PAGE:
Singapore shares rose for a fourth straight session and were headed for their first weekly gains after five weeks of decline, as easing fears of an early exit of US monetary stimulus soothed investors' nerves and sent global equity market higher.
The benchmark Straits Times Index rose nearly 1 per cent to 3,148.32 points, but was headed for its biggest monthly loss in more than a year with a nearly 5 per cent decline in June. MSCI's broadest index of Asia-Pacific shares outside Japan was up 1 per cent.
Global Logistic Properties Ltd and HongKong Land Holdings Ltd were among the top index performers. Olam International Ltd lagged behind the index
with a 1.2 per cent decline to S$1.635. Shares of the commodity firm were headed for a 6.6 per cent fall in June, the sharpest monthly decline since November.
Citi analysts said the stock was trading at comparable valuations to the lows observed during the global financial crisis, and remained positive on the its performance outlook.
"We reiterate our buy rating on Olam as we expect eventual ROE (return on equity) expansion as its gestating assets go into maturity," they wrote in a research note.
"Near-term catalysts would come from positive reaffirmation of Olam's assets via sale/lease-back and JV deals."
Singapore Telecommunications Ltd's failure to win a licence in Myanmar could turn out to be a boon as it will not have to commit huge investment in an opaque regulatory environment, said Maybank Kim Eng.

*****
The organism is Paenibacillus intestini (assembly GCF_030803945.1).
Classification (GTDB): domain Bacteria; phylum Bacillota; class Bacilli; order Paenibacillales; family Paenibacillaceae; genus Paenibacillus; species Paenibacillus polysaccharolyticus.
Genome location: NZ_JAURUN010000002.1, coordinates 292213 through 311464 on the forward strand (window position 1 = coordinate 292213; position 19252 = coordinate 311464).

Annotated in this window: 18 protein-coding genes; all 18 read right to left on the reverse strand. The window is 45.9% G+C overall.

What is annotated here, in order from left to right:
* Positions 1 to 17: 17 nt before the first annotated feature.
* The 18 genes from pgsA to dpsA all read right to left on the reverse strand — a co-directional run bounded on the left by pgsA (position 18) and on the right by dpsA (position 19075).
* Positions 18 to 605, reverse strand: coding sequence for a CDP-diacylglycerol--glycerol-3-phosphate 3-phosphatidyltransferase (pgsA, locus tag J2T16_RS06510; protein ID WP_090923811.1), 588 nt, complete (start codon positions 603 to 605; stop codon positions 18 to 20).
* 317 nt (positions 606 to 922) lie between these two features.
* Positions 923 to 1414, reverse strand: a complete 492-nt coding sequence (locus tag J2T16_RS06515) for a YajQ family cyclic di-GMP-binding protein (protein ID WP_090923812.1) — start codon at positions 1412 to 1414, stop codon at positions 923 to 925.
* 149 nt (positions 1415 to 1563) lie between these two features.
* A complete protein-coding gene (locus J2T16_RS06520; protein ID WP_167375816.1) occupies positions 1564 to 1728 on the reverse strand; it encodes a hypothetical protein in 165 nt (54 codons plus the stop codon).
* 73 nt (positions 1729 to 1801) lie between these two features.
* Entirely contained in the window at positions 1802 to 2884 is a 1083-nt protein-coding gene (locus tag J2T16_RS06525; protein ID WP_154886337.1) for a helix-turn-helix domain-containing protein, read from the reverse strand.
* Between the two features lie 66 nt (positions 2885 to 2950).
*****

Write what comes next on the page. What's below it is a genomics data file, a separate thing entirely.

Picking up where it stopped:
"We believe this is a better outcome for SingTel as it will not have to spend billions for a long-dated result, but now have the opportunity to work with the winners to help them build out the necessary infrastructure, thus ensuring positive returns almost immediately," Maybank said in a research note.
Myanmar awarded two telecommunications services licences to Norway's Telenor and Qatar's Ooredoo, and picked the partnership of France's Orange and Japan's Marubeni Corp as a back-up.
SingTel, the worst performer among Straits Times Index components on Friday, dropped as much as 1.6 per cent to S$3.66, before paring some losses to S$3.70.
Maybank upgraded SingTel to "hold" from "sell" with the target price pegged at S$3.50.
Yoma Strategic Holdings, which was a part of Digicel-led consortium to bid for one of the two Myanmar licences, lost as much as 6.8 per cent to a two-week low of S$0.895.